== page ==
Having international roommates can be intimidating and exhilarating. Even without variations in cultures and languages, consider how different people can be. When I first came to Ireland, I had no information about how many roommates I would have or whether they would be American, Irish or of a different nationality. This uncertainty left me with many questions about what it would be like to communicate, share a space and live with a diverse group of people.
My roommates, I’ve come to discover, are from a wide variety of countries including Slovakia, Denmark and Spain. My Slovak roommate, Viki, and I have come to understand each other more since we first met. Despite the differences in our personalities, she understands when I need to be alone and I understand that she often needs to be around others. One of the most important things that Viki does is make an attempt to include me despite the fact that I don’t speak Slovak. When her Slovak friends come over, she encourages them to switch to speaking in English when I’m around, which I really appreciate as it allows me to be a part of the group. The level of respect that Viki and I have fostered means a lot to me, allowing me to feel more comfortable in my living space. It has also taught me that connection with those whom you wouldn’t expect to get along with is possible as long as you’re willing to create mutual understandings.
My Danish roommate, Ilse, was the one that I immediately thought that I would be the closest to, as we share a similar sense of humor. However, in terms of customs and culture, we have had the hardest time connecting. Despite our shared language, we often run into cultural miscommunications. A few days ago I was trying to explain to her the concept of an American TV show and she didn’t seem to quite understand. It isn’t that we don’t try to understand each other, but rather that the cultural barrier can sometimes be hard to overcome.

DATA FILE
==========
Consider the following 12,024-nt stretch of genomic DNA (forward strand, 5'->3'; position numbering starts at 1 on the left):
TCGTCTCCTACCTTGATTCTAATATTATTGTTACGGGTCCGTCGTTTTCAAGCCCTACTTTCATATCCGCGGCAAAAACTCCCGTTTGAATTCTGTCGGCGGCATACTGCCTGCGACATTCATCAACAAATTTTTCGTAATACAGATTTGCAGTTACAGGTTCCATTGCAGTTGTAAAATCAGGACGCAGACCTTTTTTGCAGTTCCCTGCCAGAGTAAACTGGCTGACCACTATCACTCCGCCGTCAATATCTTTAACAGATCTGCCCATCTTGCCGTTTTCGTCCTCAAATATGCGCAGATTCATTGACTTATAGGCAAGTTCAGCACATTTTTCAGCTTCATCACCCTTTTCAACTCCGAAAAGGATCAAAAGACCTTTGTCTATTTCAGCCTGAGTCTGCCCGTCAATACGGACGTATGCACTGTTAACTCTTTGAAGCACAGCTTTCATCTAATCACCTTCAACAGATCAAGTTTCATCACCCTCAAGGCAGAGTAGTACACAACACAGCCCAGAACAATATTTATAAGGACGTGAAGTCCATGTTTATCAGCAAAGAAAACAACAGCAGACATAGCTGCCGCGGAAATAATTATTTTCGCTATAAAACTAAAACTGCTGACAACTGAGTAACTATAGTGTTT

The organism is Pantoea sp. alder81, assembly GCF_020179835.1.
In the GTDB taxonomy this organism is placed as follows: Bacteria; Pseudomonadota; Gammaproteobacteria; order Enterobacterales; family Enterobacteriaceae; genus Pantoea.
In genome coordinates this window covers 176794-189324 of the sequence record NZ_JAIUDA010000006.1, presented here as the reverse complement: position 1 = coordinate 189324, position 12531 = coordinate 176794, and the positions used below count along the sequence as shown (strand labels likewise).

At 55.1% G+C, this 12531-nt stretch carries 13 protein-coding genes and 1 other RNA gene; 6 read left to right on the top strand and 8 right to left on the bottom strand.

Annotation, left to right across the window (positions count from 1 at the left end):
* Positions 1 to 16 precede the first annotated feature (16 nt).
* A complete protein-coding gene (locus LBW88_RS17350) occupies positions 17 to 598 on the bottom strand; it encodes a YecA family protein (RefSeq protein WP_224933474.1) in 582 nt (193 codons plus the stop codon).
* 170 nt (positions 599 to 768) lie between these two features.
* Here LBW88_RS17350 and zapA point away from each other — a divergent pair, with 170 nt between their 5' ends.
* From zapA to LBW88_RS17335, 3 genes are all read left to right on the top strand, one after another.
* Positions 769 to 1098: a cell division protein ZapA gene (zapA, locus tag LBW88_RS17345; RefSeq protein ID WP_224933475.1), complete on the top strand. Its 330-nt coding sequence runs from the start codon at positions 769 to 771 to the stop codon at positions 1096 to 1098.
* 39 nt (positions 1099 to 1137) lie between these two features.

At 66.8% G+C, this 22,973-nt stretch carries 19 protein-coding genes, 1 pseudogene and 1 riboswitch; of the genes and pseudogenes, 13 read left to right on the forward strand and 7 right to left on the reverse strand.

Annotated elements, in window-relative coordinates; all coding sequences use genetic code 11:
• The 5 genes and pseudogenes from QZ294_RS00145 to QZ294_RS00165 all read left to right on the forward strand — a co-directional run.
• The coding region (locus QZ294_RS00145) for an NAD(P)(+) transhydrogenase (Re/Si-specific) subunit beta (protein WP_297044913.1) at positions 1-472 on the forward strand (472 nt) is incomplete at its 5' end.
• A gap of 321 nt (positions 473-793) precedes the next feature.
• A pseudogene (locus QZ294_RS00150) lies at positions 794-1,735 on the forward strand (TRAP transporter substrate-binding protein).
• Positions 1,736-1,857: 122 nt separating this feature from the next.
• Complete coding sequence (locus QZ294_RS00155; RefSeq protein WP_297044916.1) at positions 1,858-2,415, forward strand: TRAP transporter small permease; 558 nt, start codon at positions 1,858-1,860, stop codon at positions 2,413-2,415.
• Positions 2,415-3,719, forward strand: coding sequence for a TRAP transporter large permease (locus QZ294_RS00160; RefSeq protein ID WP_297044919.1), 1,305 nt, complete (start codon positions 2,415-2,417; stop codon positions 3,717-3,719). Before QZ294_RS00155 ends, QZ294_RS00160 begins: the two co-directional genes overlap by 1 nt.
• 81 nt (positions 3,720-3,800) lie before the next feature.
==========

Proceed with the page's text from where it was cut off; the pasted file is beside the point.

Stereotypes have often caused rifts between the two of us as well. There seems to be a common sentiment in other parts of the world that all Americans are well-off. The topic of economic standing is something that I’m not used to discussing, as it is considered a taboo subject in the U.S. This has often led to tension between my roommates and I, as their view of me as an American is different than the reality. Despite these cultural issues, Ilse and I continue to try and work together in order to create a better relationship and understand each other on a deeper level.
Despite the language and cultural barriers, my roommates and I continue to reach out and try to connect in order to overcome our differences and create a comfortable living space. Food has been one of those little things that brings us together and cooking has created an opportunity for us to learn more about one another. Figuring out what everyone likes, preparing the food and then sharing a communal meal has created a space for us to work together and learn about our different cultures. My roommates and I get together in the kitchen and cook as a group once a month, taking turns making dishes that represent our respective cultures.
When living with a diverse group of people, it’s key to find common ground, whether it’s food, or a shared hobbies, such as watching sports or even just talking about the day. Attempt to learn about the cultures of those around you, and don’t be afraid to ask questions. The more you learn about their home, their family and their culture, the easier it is to live together and create lasting relationships.
When abroad, you will often encounter people with a different perspectives and cultural understandings of the world, but the more you work to understand the origins of these cultures and perspectives, the easier it is to co-exist and even create new friendships. This understanding is also what makes studying abroad such an amazing experience, so take advantage of the ups and downs. Once you understand those around you, everything else will start to fall into place.